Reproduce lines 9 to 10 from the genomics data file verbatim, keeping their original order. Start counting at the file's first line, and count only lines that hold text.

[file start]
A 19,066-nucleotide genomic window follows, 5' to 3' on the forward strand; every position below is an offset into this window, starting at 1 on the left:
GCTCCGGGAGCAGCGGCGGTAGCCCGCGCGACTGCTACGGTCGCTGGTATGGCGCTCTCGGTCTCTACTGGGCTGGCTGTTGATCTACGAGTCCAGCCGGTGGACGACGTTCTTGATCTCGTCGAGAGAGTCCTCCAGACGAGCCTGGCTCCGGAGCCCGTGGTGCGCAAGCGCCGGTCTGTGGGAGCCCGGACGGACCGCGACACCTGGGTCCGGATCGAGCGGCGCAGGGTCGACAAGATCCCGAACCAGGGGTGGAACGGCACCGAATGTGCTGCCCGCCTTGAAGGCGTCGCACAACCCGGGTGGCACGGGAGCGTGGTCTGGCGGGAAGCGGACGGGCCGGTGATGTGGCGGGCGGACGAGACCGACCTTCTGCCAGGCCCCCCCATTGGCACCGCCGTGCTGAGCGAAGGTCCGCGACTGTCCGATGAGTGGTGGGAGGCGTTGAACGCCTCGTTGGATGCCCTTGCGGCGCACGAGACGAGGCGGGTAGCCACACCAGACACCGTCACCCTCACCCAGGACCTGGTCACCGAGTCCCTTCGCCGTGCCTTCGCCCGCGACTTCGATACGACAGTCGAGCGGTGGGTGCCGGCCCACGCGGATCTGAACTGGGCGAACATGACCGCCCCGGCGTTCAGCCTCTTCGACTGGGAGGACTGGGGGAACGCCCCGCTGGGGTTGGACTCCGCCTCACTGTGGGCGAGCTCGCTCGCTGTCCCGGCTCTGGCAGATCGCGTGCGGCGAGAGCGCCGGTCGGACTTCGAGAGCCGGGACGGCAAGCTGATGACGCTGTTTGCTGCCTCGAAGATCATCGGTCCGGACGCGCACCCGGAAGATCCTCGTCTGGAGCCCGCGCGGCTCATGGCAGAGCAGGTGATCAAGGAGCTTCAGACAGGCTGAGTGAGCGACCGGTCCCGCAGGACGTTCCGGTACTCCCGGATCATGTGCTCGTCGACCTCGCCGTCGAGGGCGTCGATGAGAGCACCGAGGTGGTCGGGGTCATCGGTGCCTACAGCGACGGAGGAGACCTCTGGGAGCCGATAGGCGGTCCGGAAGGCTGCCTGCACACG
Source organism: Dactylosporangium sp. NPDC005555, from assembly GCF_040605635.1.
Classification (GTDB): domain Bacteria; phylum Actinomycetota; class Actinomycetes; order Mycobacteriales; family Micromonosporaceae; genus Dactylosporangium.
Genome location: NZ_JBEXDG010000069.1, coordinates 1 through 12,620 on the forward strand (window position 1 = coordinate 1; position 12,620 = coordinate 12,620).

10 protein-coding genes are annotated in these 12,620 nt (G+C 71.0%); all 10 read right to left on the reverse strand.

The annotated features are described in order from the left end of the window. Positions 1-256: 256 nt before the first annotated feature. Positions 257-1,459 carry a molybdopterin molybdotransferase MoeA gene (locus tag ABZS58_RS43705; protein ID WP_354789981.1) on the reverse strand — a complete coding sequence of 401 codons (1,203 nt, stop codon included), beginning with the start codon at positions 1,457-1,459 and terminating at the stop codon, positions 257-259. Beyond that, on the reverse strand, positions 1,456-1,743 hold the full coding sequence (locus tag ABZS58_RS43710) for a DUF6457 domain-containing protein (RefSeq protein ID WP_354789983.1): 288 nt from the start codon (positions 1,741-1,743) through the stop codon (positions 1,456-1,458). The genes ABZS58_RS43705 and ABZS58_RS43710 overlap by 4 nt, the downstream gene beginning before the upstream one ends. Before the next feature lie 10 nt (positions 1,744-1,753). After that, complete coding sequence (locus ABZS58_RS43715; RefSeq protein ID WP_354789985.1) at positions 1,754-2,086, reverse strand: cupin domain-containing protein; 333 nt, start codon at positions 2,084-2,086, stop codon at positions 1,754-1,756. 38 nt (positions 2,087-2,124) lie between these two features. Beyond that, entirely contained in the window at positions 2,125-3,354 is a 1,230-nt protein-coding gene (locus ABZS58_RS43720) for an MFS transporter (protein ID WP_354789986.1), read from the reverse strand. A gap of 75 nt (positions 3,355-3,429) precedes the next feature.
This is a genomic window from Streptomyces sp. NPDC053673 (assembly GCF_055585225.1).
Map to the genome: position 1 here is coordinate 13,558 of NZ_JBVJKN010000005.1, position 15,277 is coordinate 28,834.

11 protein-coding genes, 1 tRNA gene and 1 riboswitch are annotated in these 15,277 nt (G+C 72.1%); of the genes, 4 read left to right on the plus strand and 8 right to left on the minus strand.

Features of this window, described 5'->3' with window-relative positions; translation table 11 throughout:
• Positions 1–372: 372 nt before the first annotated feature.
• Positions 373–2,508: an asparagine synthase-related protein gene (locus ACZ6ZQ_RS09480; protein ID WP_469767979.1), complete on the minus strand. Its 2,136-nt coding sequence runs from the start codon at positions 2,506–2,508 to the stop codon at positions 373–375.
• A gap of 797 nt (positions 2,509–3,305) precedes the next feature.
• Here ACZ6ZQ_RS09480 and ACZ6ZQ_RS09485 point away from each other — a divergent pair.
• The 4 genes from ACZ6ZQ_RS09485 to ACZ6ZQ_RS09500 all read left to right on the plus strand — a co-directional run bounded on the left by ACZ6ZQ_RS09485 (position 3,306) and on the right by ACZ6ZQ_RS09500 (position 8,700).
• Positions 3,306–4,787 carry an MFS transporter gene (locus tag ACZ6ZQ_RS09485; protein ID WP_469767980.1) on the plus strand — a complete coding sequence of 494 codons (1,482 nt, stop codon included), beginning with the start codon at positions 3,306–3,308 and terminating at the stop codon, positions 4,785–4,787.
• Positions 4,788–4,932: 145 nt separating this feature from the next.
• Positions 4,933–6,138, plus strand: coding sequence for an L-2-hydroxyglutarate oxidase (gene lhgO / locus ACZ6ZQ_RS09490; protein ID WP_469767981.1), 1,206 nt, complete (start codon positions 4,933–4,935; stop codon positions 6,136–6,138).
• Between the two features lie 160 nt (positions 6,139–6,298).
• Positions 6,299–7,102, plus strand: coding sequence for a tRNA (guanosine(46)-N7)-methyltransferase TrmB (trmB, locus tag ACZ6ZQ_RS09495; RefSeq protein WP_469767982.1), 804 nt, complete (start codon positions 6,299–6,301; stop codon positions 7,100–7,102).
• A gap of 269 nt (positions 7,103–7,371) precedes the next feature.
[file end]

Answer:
Map to the genome: position 1 here is coordinate 13,558 of NZ_JBVJKN010000005.1, position 15,277 is coordinate 28,834.

11 protein-coding genes, 1 tRNA gene and 1 riboswitch are annotated in these 15,277 nt (G+C 72.1%); of the genes, 4 read left to right on the plus strand and 8 right to left on the minus strand.